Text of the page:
But unlike a band, "there weren't any bells or whistles, no laser shows, no choreographed anything, just a man on the stage talking the truth," he added.

"I turned to Dave and said 'I think your dad is blowing up. This is really happening right now.'"

From there the senator's following grew rapidly. Within a matter of weeks, hundreds of memes on the man and message spread online, while small donations to the campaign — which are now close to reaching a record 5 million — poured in. Results soon showed the candidate had gained the support of more than 80 percent of voters under 30 in early states like Iowa, New Hampshire, and Nevada, where tens of thousands of people filled rally venues, where they screamed out lines from Sanders's well-worn stump speech.

Despite the campaign's rapid growth, Calderin describes it as "still very much a grassroots organization."

When he started with the campaign eight months ago, Calderin's job was to help Sanders court the youth vote, but his unscripted role has been rewritten, largely by himself, and now he's actively pursuing cultural leaders across all ages and demographics. That kind of shifting of roles and adaptation of staff, especially those from outside the political sphere, has allowed Sanders' team to adjust to his rapidly expanding campaign over the last year.

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Now Director of Arts and Culture, Calderin has helped hook the campaign up with the likes of entertainer Harry Belafonte, activist and author Dr. Cornel West and actress Susan Sarandon, who have been let loose to stump solo and do press junkets for Sanders. Trusted surrogates like Sarandon help spread the senator's message across the country, especially when multiple primaries are crammed within hours of each other and Sanders can't physically appear in each state that is voting. After every win or loss, the campaign has to recalibrate and "identify which markets we're going to activate again," Calderin said, meaning the states they plan to send surrogates to next.


Words like "activate," "targeted" and "key markets" sometimes pop out of Calderin's mouth – evidence of his job in marketing and branding for Burton Snowboards. But from the onset, Sanders had instructed Calderin to sweep branding tactics aside, and stick to the issues.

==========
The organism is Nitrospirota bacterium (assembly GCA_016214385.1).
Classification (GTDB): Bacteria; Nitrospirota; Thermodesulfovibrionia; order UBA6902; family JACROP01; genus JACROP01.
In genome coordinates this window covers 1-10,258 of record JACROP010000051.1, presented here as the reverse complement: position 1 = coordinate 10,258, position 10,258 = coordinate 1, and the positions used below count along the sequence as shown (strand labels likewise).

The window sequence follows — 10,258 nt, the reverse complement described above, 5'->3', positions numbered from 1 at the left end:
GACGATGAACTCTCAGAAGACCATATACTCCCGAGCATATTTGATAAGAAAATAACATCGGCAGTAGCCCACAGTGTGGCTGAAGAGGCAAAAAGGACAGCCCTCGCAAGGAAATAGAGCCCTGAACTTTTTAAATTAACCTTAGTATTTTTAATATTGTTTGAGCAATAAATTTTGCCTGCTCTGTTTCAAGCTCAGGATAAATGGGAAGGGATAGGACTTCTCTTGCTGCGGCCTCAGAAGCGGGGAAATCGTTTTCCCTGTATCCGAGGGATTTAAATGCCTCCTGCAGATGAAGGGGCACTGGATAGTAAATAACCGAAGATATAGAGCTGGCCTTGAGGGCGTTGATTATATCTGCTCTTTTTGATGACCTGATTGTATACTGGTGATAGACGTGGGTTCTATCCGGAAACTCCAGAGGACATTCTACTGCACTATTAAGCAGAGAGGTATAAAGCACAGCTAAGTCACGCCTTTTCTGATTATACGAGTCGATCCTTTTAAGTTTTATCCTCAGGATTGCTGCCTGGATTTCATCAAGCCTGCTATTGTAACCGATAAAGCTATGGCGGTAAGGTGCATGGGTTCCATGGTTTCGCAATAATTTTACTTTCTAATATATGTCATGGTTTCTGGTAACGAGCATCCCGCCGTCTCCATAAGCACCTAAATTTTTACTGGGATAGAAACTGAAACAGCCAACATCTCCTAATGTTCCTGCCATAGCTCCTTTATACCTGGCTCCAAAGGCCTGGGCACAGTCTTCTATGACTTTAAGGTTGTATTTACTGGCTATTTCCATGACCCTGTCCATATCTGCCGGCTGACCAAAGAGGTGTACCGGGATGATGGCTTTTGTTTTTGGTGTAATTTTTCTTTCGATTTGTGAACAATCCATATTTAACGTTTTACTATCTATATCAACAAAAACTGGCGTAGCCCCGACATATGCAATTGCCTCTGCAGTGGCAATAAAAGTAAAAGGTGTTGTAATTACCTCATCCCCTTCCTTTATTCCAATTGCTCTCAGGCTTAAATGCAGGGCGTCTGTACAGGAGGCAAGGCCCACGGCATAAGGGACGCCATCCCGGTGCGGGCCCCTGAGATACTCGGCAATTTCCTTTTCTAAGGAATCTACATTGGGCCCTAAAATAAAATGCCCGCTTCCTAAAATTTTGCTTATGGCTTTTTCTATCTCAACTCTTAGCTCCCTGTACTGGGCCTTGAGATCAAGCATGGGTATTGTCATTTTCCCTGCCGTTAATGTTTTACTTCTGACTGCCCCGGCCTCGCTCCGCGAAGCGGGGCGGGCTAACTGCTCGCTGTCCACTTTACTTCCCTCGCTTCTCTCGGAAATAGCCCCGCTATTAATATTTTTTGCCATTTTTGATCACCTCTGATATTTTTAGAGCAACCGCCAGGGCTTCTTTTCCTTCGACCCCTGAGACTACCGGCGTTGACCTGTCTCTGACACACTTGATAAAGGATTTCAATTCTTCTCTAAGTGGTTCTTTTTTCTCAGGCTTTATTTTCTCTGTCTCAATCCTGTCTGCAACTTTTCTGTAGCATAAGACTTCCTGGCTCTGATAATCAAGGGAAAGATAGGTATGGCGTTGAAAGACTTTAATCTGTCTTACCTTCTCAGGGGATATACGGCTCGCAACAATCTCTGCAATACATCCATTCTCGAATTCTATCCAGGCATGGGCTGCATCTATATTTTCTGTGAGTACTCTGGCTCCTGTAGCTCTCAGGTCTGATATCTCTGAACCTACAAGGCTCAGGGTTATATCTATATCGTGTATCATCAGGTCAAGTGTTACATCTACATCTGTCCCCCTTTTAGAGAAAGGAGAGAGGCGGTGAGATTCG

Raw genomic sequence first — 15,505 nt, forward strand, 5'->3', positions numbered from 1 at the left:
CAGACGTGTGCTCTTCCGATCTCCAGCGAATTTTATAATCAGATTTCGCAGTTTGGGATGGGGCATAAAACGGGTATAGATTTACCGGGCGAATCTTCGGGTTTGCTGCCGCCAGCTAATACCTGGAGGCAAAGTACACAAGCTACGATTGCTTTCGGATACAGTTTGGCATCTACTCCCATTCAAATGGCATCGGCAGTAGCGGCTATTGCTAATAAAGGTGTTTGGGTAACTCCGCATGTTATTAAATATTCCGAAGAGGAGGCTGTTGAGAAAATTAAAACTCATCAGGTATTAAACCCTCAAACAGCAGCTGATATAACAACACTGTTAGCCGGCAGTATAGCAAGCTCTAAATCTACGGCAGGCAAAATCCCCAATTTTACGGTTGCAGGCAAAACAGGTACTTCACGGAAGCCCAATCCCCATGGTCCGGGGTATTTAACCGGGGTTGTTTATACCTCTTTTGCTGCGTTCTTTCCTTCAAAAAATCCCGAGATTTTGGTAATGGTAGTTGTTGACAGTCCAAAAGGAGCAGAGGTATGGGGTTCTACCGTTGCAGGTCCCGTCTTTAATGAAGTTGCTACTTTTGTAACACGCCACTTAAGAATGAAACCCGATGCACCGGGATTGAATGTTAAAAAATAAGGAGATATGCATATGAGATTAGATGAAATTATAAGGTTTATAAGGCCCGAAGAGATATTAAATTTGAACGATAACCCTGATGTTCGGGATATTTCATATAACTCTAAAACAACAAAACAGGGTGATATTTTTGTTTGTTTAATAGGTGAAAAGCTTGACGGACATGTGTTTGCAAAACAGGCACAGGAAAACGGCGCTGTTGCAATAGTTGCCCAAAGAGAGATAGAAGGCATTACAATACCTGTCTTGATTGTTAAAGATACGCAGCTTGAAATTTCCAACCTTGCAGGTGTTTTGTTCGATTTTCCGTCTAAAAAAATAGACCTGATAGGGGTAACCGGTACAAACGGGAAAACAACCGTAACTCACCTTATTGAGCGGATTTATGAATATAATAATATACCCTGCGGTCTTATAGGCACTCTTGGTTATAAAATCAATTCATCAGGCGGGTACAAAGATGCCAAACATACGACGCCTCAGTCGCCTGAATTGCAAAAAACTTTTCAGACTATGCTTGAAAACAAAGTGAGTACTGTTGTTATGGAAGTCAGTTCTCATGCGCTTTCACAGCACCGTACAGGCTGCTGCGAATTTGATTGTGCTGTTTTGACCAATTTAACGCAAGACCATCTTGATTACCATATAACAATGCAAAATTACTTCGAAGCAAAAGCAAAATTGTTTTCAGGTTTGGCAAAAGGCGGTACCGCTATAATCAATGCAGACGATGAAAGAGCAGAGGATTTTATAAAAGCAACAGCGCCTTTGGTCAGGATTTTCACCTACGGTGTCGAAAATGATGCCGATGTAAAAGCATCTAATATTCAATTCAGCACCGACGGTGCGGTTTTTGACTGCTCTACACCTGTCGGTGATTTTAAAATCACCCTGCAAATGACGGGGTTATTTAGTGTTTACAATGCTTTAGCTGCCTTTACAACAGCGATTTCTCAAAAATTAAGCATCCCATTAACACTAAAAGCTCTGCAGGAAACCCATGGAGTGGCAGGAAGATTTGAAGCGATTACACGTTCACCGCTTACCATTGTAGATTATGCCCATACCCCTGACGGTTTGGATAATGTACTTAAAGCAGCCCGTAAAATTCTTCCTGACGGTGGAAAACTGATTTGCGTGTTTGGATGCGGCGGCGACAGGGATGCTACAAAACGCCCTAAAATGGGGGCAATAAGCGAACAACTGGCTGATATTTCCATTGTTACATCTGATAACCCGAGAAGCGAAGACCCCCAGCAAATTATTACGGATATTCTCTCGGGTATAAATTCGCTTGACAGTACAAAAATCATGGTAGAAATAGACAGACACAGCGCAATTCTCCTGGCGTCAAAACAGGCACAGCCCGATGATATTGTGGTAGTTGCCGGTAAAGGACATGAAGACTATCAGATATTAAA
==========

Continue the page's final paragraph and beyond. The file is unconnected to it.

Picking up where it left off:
"He said 'Look, I want to be very clear — I don't need any marketing, don't market me or brand me as anything. This isn't about me, this is about the movement'," Calderin recalled the senator telling him over dinner. "That's been the campaign's guiding mandate the whole time, and that is really what young people have gravitated towards. I think they sense his honesty and they are passionate about these issues."

Some surrogates have shared a similar sentiment. Actor Josh Hutcherson, 23, who is best known for his role as Peeta Mellark in The Hunger Games and campaigned for Sanders in Iowa, believes "there is a misconception [in the media] with the youth vote."

"Many people are attributing their vote to wanting free college or jumping on the young band wagon or something, but it's not that," Hutcherson said. "They have a candidate that is finally talking straight. … He doesn't dance around issues or try to muddy things up with political rhetoric."

Hutcherson became involved with the campaign through his friend Mark Foster, the frontman for the indie pop band Foster the People. Both stumped at massive rallies for Sanders in Iowa last month.


For some surrogates, 2016 was the first time they'd heard about Sanders. But for others, the senator is a well-known figure who has been pushing the same ideals for decades. Every celebrity has had "different points of entry," Calderin said.

"If you are politically aware and a progressive and you live on the East Coast, you know who Bernie Sanders is because he has been saying the exact same thing since the 60's," said actress Gaby Hoffman, who has been on the campaign trail in between shoots for the Amazon series Transparent and looking after her 15-month-old daughter.

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Hoffman became emotional to the point of tears as she described landing in Iowa for the first time and meeting supporters who were talking about the issues that kept her up late at night and that she talks about at home with her boyfriend.

"It was honestly like a real balm from my soul it was a huge release," Hoffman said.

Sanders and Calderin in August, 2015. Photo via Luis Calderin/Instagram

This election cycle, the campaign has also mounted a social media operation this that has built on Barack Obama's use of Facebook to mobilize voters in 2008. Twitter especially has been a hub where the campaign has been successful in connecting with artists to bring them on board. Killer Mike, who first came across Sanders while "smoking a joint and reading his tweets," was among dozens whose first contact with the campaign was made in 140 characters or less.

"We obviously monitor anytime anyone says anything about the senator on social media," Calderin said. "So we've had a number of people come in that way, on their own organically; either retweeting us or making statements, or coming out with endorsements of their own and we just follow up from there."

Of the hundreds of celebrity surrogates Calderin has managed for Sanders, he's lost just one. Calderin said he had no idea why on the morning of the Nevada caucuses comedian Will Ferrell abruptly cut off his months-long support for Sanders and switched to field for Hillary Clinton. The defection surprised a lot of people and made national news, but Calderin didn't seem fazed, spinning it as an effective development for democracy.

"For us, as long as people are engaged in the political process in any way, that's a win. We want people to be involved. Americans for so long have just tuned it all out," Calderin said. "So even that [incident] turned into a positive, where people became conscious of one of their favorite comedians and actors making a move like that, which created a conversation about the caucuses."

Follow Liz Fields on Twitter: @lianzifields